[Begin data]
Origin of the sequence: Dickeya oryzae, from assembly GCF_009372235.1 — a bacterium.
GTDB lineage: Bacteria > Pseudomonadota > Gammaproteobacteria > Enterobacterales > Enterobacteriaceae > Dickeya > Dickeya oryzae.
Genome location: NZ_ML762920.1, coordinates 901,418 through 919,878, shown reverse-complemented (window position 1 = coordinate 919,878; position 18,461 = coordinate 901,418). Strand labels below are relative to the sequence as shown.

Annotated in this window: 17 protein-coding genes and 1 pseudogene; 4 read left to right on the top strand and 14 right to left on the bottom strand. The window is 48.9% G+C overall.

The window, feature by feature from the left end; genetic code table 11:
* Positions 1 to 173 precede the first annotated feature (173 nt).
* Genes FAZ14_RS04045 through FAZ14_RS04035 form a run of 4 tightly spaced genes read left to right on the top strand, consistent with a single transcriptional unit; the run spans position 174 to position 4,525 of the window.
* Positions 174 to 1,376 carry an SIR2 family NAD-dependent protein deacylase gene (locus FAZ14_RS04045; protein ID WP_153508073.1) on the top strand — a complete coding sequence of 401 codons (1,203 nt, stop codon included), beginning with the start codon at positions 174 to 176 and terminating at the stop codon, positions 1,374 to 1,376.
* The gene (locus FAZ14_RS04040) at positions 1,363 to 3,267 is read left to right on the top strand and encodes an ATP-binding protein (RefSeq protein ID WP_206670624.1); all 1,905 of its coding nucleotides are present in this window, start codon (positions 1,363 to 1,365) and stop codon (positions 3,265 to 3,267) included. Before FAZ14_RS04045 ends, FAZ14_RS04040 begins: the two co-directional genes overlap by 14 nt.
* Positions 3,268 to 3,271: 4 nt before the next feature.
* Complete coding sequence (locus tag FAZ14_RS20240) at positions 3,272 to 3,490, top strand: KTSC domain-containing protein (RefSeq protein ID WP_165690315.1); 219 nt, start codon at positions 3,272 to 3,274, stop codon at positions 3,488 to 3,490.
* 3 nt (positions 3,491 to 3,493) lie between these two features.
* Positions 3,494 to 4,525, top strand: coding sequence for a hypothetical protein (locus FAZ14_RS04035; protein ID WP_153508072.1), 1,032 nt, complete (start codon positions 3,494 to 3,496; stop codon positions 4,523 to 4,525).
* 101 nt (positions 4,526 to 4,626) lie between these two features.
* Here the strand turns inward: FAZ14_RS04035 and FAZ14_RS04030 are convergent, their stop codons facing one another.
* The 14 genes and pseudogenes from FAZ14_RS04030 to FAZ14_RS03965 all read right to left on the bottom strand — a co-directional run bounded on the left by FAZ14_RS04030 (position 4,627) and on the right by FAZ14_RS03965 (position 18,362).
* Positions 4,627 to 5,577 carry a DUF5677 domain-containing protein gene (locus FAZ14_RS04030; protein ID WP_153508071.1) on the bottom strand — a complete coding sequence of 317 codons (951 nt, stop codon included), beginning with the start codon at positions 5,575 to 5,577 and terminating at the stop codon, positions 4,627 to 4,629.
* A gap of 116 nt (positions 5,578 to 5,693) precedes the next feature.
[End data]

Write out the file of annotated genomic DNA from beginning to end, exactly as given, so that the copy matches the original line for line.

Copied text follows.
Origin of the sequence: Dickeya oryzae, from assembly GCF_009372235.1 — a bacterium.
GTDB lineage: Bacteria > Pseudomonadota > Gammaproteobacteria > Enterobacterales > Enterobacteriaceae > Dickeya > Dickeya oryzae.
Genome location: NZ_ML762920.1, coordinates 901,418 through 919,878, shown reverse-complemented (window position 1 = coordinate 919,878; position 18,461 = coordinate 901,418). Strand labels below are relative to the sequence as shown.

Annotated in this window: 17 protein-coding genes and 1 pseudogene; 4 read left to right on the top strand and 14 right to left on the bottom strand. The window is 48.9% G+C overall.

The window, feature by feature from the left end; genetic code table 11:
* Positions 1 to 173 precede the first annotated feature (173 nt).
* Genes FAZ14_RS04045 through FAZ14_RS04035 form a run of 4 tightly spaced genes read left to right on the top strand, consistent with a single transcriptional unit; the run spans position 174 to position 4,525 of the window.
* Positions 174 to 1,376 carry an SIR2 family NAD-dependent protein deacylase gene (locus FAZ14_RS04045; protein ID WP_153508073.1) on the top strand — a complete coding sequence of 401 codons (1,203 nt, stop codon included), beginning with the start codon at positions 174 to 176 and terminating at the stop codon, positions 1,374 to 1,376.
* The gene (locus FAZ14_RS04040) at positions 1,363 to 3,267 is read left to right on the top strand and encodes an ATP-binding protein (RefSeq protein ID WP_206670624.1); all 1,905 of its coding nucleotides are present in this window, start codon (positions 1,363 to 1,365) and stop codon (positions 3,265 to 3,267) included. Before FAZ14_RS04045 ends, FAZ14_RS04040 begins: the two co-directional genes overlap by 14 nt.
* Positions 3,268 to 3,271: 4 nt before the next feature.
* Complete coding sequence (locus tag FAZ14_RS20240) at positions 3,272 to 3,490, top strand: KTSC domain-containing protein (RefSeq protein ID WP_165690315.1); 219 nt, start codon at positions 3,272 to 3,274, stop codon at positions 3,488 to 3,490.
* 3 nt (positions 3,491 to 3,493) lie between these two features.
* Positions 3,494 to 4,525, top strand: coding sequence for a hypothetical protein (locus FAZ14_RS04035; protein ID WP_153508072.1), 1,032 nt, complete (start codon positions 3,494 to 3,496; stop codon positions 4,523 to 4,525).
* 101 nt (positions 4,526 to 4,626) lie between these two features.
* Here the strand turns inward: FAZ14_RS04035 and FAZ14_RS04030 are convergent, their stop codons facing one another.
* The 14 genes and pseudogenes from FAZ14_RS04030 to FAZ14_RS03965 all read right to left on the bottom strand — a co-directional run bounded on the left by FAZ14_RS04030 (position 4,627) and on the right by FAZ14_RS03965 (position 18,362).
* Positions 4,627 to 5,577 carry a DUF5677 domain-containing protein gene (locus FAZ14_RS04030; protein ID WP_153508071.1) on the bottom strand — a complete coding sequence of 317 codons (951 nt, stop codon included), beginning with the start codon at positions 5,575 to 5,577 and terminating at the stop codon, positions 4,627 to 4,629.
* A gap of 116 nt (positions 5,578 to 5,693) precedes the next feature.